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On biblical prophecies and the Gaza flotilla

By Ira Sharkansky

Ira Sharkansky

JERUSALEM–There is no knowledge without comparison.  “Better” or “worse” are the keys to intelligence.

The principle applies to how we judge our health, bank account, personal relationships, the actions of a politician or an entire country.
We compare one event to another, or one time period to another. 
Is X more desirable than Y? Are things getting better or worse?  
What about principles, or absolute standards?
Here we must be careful. We all decide if something is “good enough,” but this depends on what we have learned by years of comparison. 
Some dress their comments in fancy words sound great while conveying  personal preference. The casual use of “justice,” “rights,” or “international law” may be no more than a belief that others must accept. The Biblical Prophets provided an extreme standard. They heard the word of the Lord.
You may find wisdom in the Books of the Prophets, but you needn’t say Amen to everything you read there, or what an interpreter says it means for the here and now. A Jewish view is that prophets spoke to their time, as severe critics, and were not predicting the future. The word “prophet” is tricky. Christians see in Isaiah the foretelling of Jesus.
If it is folly to accept the word of someone claiming to be a prophet, how much riskier to rely on a politician or commentator, especially one promoting the view of Allah.
The lesson for this sermon comes from responses to Israel’s efforts to maintain a blockade on Gaza, and especially the seizure of the Turkish ship by the IDF.
Prophets of the modern world have derived from some higher source the Israel absolute. What this country does is unacceptable, no matter how it compares to the activities of others.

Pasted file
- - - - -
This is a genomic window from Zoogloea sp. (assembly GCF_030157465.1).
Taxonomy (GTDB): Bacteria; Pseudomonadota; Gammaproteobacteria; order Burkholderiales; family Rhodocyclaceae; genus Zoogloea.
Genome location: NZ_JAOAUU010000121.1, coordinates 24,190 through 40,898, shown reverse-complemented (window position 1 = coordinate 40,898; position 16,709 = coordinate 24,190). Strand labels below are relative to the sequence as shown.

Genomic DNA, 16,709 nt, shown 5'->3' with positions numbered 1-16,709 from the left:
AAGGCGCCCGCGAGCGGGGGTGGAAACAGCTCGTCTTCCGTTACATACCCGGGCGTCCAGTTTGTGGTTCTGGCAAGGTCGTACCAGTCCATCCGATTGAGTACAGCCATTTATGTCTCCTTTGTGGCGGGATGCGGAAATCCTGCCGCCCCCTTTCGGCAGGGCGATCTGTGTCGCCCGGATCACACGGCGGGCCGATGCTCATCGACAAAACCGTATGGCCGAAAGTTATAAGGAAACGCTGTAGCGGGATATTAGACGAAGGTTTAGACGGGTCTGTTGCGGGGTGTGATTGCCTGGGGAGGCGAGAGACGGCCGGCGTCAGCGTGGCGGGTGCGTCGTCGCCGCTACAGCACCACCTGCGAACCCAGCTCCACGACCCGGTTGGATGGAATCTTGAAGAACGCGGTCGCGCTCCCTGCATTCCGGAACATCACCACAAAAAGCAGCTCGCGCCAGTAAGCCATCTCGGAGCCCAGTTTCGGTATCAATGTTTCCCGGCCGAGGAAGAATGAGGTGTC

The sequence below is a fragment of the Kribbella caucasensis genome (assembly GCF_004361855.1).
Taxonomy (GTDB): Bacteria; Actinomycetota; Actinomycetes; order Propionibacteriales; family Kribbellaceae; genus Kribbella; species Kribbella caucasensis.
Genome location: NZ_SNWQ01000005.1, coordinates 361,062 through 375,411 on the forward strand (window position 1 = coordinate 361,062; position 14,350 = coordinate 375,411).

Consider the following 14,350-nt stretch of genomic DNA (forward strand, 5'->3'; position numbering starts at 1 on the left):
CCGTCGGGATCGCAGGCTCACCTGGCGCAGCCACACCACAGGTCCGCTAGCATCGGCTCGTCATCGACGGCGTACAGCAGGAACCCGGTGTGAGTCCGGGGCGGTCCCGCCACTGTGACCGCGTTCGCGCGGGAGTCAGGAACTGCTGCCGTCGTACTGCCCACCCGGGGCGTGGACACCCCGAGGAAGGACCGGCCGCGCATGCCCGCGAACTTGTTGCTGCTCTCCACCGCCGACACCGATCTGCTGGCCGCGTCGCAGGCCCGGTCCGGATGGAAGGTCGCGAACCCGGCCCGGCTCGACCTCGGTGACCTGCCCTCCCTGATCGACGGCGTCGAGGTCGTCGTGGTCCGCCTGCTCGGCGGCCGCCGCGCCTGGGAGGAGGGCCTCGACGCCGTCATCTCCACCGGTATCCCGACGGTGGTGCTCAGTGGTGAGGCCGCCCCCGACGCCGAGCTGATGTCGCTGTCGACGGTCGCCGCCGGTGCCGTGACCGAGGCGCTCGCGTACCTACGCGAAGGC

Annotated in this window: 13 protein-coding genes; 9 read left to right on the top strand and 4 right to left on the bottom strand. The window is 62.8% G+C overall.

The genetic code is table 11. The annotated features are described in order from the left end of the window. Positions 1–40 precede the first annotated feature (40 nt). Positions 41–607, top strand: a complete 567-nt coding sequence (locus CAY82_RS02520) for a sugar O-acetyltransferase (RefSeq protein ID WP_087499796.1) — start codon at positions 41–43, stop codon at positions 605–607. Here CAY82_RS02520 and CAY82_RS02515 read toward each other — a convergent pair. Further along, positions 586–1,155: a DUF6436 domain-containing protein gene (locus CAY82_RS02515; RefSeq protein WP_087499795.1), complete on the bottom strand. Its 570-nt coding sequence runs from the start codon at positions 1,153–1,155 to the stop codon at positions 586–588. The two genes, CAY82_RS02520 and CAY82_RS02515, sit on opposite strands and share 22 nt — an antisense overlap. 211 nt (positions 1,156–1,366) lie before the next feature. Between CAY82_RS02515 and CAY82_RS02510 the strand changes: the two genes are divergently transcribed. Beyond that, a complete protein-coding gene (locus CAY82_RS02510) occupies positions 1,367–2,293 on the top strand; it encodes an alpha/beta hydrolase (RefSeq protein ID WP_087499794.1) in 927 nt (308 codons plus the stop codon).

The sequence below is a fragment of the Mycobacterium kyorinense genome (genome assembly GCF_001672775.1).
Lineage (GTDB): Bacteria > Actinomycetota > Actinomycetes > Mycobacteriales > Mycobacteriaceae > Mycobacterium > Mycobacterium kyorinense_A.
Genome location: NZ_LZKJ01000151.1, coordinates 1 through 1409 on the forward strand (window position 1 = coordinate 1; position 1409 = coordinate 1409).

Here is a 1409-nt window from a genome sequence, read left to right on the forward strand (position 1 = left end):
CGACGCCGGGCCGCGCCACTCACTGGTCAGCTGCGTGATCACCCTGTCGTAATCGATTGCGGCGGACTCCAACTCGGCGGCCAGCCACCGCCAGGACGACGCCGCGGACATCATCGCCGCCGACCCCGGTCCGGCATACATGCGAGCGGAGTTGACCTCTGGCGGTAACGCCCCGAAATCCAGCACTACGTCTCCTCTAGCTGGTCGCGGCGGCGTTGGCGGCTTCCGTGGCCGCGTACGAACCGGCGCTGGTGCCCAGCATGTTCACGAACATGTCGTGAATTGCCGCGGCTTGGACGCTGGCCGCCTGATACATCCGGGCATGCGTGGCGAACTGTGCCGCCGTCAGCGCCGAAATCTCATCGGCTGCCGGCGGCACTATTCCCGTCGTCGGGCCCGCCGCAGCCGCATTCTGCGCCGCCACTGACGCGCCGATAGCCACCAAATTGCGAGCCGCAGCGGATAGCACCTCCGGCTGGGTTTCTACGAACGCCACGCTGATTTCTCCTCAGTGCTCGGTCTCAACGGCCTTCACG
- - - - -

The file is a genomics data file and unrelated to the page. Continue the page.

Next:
The Biblical penalty for false prophecy was death.
The rabbis who contributed to the Talmud pretty much neutralized death penalties and lesser corporal punishments. They transformed “an eye for an eye” into financial compensation. 
They dealt with false prophecy by asserting that Malachi was the last prophet. If there were no more prophets, there could be no death penalty for false prophecy.
The same gimmick also protects the community from Jesus, Mohammad, Joseph Smith and a few others who have claimed to hear God.
The world is sanest, and safest, without prophets.
Judgments not backed up by comparison are suitable only in one’s Paradise, or madhouse, where those who are certain claim that the voice in their head comes from God.
To our great misfortune, however, connection to the internet amounts to a prophetic license. There is no barrier to spreading madness.
The problem is intensified by the ease and speed of communication, but an episode from the Book of Jeremiah illustrates the timeless puzzle of judgement. 
The Prophet said that it was God’s word that the people of Jerusalem should accommodate themselves to Babylon’s power. He urged soldiers not to resist their invasion. Officials wanted to kill Jeremiah as a traitor, but King Zedekiah gave him refuge in the palace, and listened to his arguments. The king vacillated between the direction demanded by Jeremiah, and his officials. He asked the prophet not to reveal the details of their conversation. The king told Jeremiah that the silence was to save the prophet, but the king may have feared for his own life against the possibility of a coup d’יtat (Jeremiah 37, 38). 
On who to rely? Close advisors, friends, journalists who have been reliable, or someone claiming to hear the word of the Lord? 
If nothing else provides a standard of judgement, there is always politics. Go along with what moves others. Join one of those mobs demanding the end to the Jewish state.
One might also go along with the demand made by A, in exchange for A’s compliance with something that you favor. The United States wants Turkey to support sanctions against Iran, and Turkey is demanding that the United States insist on an international commission to investigate Israel. If President Obama engages in this, we can expect another Goldstone.
Israel’s leadership, meanwhile, feels pressed to accept some kind of commission. Among the options is an Israeli committee of international lawyers, with an outside expert as observer. 
And who will believe what such a commission concludes, beside those who accept Israel’s word without a commission?
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Sharkansky is professor emeritus of political sciene at Hebrew University
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